Job security 

Jobs in Germany are more secure by trend then in most other countries. As soon as probation has been passed, dismissals with immediate effect are not allowed without major reasons and/or prior warning. Additionally with every year of being employed in a firm, cancellation periods are extended gradually. Probation period is usually between 6 months and a maximum of two years. During probation period, both contractors are allowed to terminate the employment immediately. At least in most of larger companies, workers councils are established, which support employees with information and try to agree positive terms for all employees. Even if employer found a way to terminate, they need to pay (100%) three months afterward, then the employee can get the advantage of Unemployment Insurance in order to get paid 67%  of the last salary until they got next job or one year (varies depending on duration of work and age).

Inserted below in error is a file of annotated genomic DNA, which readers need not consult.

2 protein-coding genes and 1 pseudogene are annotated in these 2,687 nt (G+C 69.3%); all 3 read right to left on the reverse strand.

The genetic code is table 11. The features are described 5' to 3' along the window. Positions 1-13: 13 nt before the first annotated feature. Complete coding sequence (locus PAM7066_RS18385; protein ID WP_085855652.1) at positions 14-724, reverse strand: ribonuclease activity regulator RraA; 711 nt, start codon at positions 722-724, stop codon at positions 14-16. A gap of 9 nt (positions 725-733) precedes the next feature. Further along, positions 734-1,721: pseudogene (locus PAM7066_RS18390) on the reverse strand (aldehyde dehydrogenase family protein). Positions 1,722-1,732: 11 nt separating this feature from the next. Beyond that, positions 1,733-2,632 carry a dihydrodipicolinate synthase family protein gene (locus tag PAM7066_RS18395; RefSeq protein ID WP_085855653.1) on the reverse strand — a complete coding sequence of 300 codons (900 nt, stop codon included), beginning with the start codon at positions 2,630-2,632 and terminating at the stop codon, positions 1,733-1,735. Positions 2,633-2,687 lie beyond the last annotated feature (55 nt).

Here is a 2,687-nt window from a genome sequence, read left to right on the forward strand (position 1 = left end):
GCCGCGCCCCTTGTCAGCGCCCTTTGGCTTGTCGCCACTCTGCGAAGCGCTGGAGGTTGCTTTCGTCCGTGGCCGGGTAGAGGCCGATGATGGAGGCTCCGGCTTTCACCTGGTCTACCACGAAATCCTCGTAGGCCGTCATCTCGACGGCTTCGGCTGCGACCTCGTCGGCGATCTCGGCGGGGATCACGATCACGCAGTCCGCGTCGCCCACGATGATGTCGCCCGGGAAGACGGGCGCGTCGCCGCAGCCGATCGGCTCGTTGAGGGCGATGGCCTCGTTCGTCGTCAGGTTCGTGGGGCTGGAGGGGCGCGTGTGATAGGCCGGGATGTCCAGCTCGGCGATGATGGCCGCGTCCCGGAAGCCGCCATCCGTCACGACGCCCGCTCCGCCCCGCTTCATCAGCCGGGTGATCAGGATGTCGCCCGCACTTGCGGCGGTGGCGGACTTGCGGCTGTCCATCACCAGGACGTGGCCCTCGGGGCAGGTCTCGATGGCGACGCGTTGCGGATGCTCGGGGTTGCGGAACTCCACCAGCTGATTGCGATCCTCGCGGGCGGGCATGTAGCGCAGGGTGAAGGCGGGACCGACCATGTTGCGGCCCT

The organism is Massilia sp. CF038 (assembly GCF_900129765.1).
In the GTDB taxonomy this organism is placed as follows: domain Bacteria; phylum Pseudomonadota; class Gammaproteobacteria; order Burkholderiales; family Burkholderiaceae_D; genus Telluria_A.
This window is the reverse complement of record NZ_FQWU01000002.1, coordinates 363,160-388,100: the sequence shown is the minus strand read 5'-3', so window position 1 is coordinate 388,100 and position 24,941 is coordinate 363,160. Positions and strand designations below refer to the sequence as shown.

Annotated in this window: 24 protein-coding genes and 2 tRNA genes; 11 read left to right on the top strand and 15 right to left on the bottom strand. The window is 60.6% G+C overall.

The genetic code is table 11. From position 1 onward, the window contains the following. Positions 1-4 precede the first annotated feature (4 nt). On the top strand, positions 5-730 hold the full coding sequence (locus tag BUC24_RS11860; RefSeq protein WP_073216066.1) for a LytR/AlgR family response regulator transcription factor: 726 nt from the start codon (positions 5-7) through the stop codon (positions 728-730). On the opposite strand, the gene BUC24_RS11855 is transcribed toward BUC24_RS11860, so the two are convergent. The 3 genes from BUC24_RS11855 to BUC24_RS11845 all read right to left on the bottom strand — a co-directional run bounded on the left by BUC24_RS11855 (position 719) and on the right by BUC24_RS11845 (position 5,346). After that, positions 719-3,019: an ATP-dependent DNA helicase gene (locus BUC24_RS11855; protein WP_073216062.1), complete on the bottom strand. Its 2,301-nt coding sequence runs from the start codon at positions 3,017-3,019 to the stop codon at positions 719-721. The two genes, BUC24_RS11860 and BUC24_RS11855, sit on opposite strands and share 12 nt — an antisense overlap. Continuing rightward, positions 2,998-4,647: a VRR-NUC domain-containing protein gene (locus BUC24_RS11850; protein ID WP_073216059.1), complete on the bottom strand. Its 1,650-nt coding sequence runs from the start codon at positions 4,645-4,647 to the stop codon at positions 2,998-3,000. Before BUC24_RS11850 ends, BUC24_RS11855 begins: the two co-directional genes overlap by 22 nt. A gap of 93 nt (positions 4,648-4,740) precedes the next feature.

Tax return

This is an important topic to know in details while working in germany. In most case people get huge tax return every year in germany. In order to maximize your return you should keep the proofs for tax deduction and that is why you should know about it. There are two ways of getting tax return.

  1. Changing tax class
  2. Declaring tax deduction

Changing tax class

Changing tax class assures huge tax return. While are you working with tax class 1 (Single) you have to pay higher amount of tax. If you change the tax class to 3 (you got married in germany or your spouse came to live with you as a resident) in a calendar year then you will get back all the amount you paid more for that calendar year.

Declaring tax deduction

There are lot of costs you can declare as tax deduction including the following

  1. You have worked only few months in germany.
  2. You have provided financial support to your needy dependents (Parents).
  3. You have paid home rent in Germany and homecountry.
  4. You visited home country to meet your family, paid flight tickets.
  5. You have kids and there are expenses for education, Kindergarten etc.

There are tons on internet you can have a look. I am just giving an overview of few things. I wish I could know all these ahead of time.

-Mohidul Islam, August 13, 2014